A single row from a dataset table is a data point. In that way, a dataset is a collection of data points.
A single value from a data-point row represents a data variable — put simply, a table cell. We can have two types of data variables: qualitative variables, and quantitative variables. Qualitative variables (also known as categorical variables) have a discrete set of values, such as
color = red/green/blue. Quantitative variables have numerical values, such as
height = 167. A quantitative variable, unlike a qualitative one, can take any value.
Creating Our Data Project
Now we know the basics, it’s time to get our hands dirty and create our first data project. The scope of the project is to analyze a dataset by going through the entire data flow of importing, processing and plotting data. First, we will choose our dataset, then we will download and install the tools for analyzing the data.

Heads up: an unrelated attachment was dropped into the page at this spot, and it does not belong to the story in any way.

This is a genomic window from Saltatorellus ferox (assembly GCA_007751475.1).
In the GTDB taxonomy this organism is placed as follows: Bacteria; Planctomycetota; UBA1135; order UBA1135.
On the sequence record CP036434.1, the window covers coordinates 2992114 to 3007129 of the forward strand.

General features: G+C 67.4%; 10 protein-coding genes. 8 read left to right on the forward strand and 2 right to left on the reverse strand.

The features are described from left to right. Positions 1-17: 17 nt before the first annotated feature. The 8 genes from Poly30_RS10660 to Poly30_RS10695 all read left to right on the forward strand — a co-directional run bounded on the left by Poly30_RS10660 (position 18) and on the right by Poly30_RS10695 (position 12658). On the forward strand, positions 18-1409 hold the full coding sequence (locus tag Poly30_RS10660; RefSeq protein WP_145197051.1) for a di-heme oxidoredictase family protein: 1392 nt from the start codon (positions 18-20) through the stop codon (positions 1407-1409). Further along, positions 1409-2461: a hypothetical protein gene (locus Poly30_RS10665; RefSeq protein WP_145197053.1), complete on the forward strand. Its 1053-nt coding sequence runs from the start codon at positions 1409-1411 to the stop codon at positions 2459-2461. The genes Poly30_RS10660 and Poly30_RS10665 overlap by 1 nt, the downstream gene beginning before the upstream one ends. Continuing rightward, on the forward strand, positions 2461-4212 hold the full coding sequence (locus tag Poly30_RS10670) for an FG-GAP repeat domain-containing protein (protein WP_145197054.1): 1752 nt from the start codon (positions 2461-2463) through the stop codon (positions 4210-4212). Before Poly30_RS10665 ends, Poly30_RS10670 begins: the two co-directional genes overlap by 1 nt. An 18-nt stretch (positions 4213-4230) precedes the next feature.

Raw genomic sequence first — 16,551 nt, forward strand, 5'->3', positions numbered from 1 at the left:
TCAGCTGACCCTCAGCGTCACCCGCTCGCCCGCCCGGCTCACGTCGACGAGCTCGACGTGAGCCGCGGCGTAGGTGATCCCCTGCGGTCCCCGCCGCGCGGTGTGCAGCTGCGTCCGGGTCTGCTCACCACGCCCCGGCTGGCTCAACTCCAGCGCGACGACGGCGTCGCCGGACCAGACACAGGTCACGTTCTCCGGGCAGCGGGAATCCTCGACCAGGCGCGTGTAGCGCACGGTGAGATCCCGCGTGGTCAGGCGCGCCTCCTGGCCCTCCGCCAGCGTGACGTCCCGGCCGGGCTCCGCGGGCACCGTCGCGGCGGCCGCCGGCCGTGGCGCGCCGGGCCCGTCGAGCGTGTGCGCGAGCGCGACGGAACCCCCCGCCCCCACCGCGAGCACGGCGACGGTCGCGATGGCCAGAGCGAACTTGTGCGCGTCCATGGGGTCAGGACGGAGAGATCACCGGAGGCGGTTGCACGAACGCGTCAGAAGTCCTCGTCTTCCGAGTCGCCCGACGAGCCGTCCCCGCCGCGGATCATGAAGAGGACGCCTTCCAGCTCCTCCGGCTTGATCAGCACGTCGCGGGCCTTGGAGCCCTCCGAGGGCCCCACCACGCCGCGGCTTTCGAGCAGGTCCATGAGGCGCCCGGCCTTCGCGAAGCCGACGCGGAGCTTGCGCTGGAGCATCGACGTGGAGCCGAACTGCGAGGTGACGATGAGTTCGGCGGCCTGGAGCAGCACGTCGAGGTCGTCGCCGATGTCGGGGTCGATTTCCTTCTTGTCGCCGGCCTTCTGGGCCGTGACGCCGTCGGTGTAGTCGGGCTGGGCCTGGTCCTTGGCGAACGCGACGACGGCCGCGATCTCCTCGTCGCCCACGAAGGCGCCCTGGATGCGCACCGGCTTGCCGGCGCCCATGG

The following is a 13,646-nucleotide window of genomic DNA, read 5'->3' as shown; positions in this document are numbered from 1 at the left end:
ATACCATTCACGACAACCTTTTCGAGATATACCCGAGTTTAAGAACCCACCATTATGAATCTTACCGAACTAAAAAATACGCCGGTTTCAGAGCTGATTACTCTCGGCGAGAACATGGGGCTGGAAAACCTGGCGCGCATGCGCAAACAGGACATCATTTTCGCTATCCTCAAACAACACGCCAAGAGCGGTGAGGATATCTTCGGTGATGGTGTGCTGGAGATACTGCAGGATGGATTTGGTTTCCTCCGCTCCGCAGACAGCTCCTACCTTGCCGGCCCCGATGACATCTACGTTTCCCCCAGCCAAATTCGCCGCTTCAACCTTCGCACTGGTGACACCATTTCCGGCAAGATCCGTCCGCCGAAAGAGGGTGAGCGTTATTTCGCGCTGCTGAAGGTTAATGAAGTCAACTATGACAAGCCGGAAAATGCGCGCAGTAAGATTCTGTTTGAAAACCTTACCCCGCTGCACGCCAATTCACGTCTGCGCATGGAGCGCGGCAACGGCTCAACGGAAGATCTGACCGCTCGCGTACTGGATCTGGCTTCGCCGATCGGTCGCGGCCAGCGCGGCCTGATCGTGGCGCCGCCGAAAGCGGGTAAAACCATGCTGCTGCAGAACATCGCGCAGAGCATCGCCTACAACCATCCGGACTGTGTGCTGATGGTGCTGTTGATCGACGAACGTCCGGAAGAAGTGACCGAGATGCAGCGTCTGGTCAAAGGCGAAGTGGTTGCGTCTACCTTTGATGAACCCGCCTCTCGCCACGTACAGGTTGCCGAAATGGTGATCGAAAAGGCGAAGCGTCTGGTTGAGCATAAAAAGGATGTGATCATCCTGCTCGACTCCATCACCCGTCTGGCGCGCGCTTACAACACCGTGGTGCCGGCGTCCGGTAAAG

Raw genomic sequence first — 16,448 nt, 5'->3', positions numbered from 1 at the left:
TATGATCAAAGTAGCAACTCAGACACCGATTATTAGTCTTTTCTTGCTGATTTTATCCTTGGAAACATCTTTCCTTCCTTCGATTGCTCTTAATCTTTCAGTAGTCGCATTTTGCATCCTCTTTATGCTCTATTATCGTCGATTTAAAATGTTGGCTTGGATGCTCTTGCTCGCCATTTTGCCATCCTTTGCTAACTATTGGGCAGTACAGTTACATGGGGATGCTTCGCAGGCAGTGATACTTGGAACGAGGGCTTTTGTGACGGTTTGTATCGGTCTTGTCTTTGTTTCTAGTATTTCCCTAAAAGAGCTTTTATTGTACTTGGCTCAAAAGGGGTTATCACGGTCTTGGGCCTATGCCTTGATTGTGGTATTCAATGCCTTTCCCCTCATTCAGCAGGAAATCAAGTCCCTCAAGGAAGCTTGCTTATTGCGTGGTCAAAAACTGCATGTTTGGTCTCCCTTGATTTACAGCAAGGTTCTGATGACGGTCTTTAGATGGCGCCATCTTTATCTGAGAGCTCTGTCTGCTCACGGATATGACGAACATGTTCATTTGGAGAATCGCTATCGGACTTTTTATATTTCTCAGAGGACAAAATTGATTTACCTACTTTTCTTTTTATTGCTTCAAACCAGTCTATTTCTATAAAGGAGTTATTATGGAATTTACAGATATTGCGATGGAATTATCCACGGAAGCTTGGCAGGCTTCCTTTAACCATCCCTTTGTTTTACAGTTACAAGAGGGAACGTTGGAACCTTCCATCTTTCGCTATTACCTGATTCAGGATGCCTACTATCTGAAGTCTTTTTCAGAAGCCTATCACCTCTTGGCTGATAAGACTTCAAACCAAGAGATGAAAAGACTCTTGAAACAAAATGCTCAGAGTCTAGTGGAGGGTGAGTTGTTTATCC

For the purpose of this article, I’ve chosen a cars dataset, because it’s simple and intuitive. The data analysis will simply confirm what we already know about the cars — which is fine, since our focus is on data flow and tools.
We can download a used cars dataset from Kaggle, one of the biggest sources of free datasets. You’ll need to register first.
After downloading the file, open it and take a look. It’s a really big CSV file, but you should get the gist. A line in this file will look like this:
As you can see, this data point has several variables separated by commas. Since we now have the dataset, let’s talk a little about tools.
Tools of the Trade